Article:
Thank Heaven! She was going straight. He’d be out of her way and she could zoom on by. A small wave of relief relaxed the tight tension between her shoulder blades. She leaned her elbow on the closed window seal and rested her head on her hand. Only a couple more seconds.
But the truck didn’t pull forward. The driver had pulled into the middle of the road, readying himself for the tighter turn. He didn’t leave enough road on either side for her to pull around.
What was he doing?
Panic gripped her. What was she going to do? The loss of control as the situation unraveled sent a headache between her eyes. Oh, heck no. This was unacceptable. People can’t just stop in the middle of the street. Plenty of shoulders dotted the roads. He should have used one of them so other vehicles could pass.
But again, what could she do? She was just a girl.
In the rear view mirror, far off in the distance, a dot became a bigger dot and more recognizable as a car. Nope, scratch that, not a car, Lisa’s truck.
Well, Mary didn’t have any more time to sit there bemoaning her sex. She was going to make the truck get going, that’s what she was going to do.
She shoved the car into park and pushed open the door, wishing – not for the first time that day – that she’d worn some kind of pants, even if they had been dress pants. She didn’t feel very strong or empowered in a dress. On a day where so much assertiveness was necessary, a woman should’ve had the right to wear whatever the heck she pleased.
Slamming the door shut, Mary stomped around the side of the trailer. She couldn’t release her frustration onto Lisa and she had to get out of there before Lisa got there. For some reason, Lisa always knew what to say and do to win an argument. Mary couldn’t confront Lisa, but by golly, she was going to confront the driver on his slow driving and frustratingly rude stopping patterns.
Thuds from the horse trailer carried over the rushing air into the truck cab.
Ian turned his head to listen closer, slowing further as frantic neighing reached him across the short distance through the open back window.
The last stop sign before he reached his place appeared as if an oasis, and Ian slowed further, coming to a stop. The car behind him could either go around or wait. Something was scaring his favorite horse and Ian wouldn’t be rushed.
He left the high rig and climbed the ladder to the tongue access of the trailer. He’d placed Peanut Butter closer to the front for a smoother ride, but that section of the trailer blocked out most of the light, making his efforts difficult to see what might be the problem.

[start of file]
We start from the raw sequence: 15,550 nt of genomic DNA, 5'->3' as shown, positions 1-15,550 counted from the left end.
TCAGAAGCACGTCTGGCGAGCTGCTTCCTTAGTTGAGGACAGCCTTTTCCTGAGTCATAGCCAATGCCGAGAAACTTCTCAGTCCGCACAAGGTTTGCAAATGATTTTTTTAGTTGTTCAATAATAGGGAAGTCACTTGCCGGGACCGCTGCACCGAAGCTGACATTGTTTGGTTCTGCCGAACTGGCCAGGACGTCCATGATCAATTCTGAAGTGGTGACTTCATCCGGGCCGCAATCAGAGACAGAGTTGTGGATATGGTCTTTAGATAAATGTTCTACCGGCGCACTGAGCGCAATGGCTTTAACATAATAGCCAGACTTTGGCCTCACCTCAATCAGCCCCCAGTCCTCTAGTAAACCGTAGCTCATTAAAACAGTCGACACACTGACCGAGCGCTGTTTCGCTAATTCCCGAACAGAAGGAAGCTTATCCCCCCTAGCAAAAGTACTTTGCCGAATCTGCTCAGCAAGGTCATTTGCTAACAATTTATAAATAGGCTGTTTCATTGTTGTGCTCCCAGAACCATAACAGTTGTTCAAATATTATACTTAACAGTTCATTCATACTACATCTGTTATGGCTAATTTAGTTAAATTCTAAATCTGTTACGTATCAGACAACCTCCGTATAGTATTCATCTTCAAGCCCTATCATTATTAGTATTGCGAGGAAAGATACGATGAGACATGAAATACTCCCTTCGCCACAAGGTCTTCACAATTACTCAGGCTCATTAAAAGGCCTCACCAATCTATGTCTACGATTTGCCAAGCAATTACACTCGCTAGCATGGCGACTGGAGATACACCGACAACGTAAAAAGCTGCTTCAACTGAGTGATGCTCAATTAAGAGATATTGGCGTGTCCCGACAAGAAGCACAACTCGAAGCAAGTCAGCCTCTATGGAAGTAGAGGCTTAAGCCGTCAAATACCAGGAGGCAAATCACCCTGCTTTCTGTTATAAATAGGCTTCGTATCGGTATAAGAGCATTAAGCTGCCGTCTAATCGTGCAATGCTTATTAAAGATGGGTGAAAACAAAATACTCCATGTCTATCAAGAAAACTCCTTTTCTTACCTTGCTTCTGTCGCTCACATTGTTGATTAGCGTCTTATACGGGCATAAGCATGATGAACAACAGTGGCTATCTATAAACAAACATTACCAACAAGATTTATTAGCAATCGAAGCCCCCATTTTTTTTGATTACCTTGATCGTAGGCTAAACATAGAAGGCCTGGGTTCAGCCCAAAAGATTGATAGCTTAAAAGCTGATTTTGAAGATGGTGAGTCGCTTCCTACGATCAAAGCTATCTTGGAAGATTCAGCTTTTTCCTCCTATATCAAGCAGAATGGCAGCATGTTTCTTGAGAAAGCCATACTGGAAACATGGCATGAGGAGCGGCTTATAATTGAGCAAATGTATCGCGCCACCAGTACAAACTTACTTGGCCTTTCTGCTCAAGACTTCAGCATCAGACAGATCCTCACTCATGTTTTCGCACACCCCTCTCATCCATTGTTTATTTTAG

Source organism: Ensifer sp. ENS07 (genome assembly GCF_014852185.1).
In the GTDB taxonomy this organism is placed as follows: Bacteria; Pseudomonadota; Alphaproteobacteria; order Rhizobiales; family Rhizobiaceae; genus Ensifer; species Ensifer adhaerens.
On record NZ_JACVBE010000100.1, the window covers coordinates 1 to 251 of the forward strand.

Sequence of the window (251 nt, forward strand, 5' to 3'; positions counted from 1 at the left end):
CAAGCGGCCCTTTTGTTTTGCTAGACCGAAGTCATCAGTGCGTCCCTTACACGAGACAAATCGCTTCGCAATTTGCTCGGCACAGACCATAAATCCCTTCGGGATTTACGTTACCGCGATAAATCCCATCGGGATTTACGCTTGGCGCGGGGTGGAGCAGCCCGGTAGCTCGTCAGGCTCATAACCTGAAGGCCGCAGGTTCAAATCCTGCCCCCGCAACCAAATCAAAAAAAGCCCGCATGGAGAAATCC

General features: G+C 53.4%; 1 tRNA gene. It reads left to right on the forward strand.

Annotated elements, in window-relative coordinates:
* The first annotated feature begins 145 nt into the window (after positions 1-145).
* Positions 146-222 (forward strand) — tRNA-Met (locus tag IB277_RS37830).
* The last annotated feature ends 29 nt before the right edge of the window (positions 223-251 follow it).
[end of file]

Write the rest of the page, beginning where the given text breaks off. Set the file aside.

“Hey, there, girl, whoa. You’re okay.” Ian spoke soothingly, hands out as he opened the door wider for more light and fresh air. The windows were open in the top but only afforded a breeze when they were moving.
Peanut Butter’s blindfold had fallen off.
Ian grabbed a hold of the reins dangling from the mare’s neck and glanced around the flooring of the trailer. The black material wasn’t in view, searching made more difficult by the increased dimness.
Reaching up to lift his hat and fan his neck with the brim, Ian puffed air upward over his forehead. What was he going to do? Peanut Butter hated traveling and a blindfold helped with the panic for the short twenty minute drive from Lonely Rivers Ranch where the veterinarian worked on her teeth and did the vaccines. Her normal fear combined with the light sedation didn’t make for an easy ride. Ian needed a blindfold and he needed it desperately.
Gravel crunched outside, each footstep in quick succession. A sharp rap on the side of the trailer next to the doorway announced the new arrival before Ian could stick his head out and apologize for holding everyone up.
Dark curls surrounded petite features which he couldn’t miss even in the artificial shadows. The woman narrowed her eyes. “You’re blocking the entire road. Could you pull to the side so I can go, please?” She added the please as if out of habit, because nothing in her snippy tone or crisp movements as she crossed her arms suggested she intended to be polite.
Replacing his hat, Ian patted Peanut Butter’s neck, humming low in his throat for a full minute to his horse while contemplating the spitfire standing in a demure dress at the door.
She backed up as he stepped closer to the doorway, watching him even as she glanced at the thinnest watch on her wrist. Ian could imagine her standing there with a toe tapping in time with the second hand. Her eyes were hypnotic and she glanced back repeatedly in the direction of her car.
He stepped down from the trailer, careful to release the reins and hold his tone steady. There’d be hell to pay if his horse lost her cool after a simple procedure only minutes from home. “Ma’am, I’m sorry ‘bout holdin’ up your day. My horse is fretting and I was obliged to make sure she’s more comfortable. Can’t have her more scared while I drive, now can I?” He tilted his head her direction, as if asking her permission to proceed.
The woman’s eyes widened and she pressed a hand to her throat. “I’m sorry, I, uh, I don’t… I’m just…” She cleared her throat, her blue eyes darting left and right and then focusing on the dark square behind him. “Is she okay? What’s wrong?”
Ian sighed. “Her blindfold somehow fell off. I don’t know where the blasted thing is and I need it. I’ll hurry, but I can’t make any promises.” He lifted his foot and placed his well-worn cowboy boots on the aluminum ladder rung, half-turning toward the trailer entrance.
The woman shook her head, fingering the scarf at her neck. Who in their right mind wore scarves, even decorative ones at that, in the summer heat? Some women…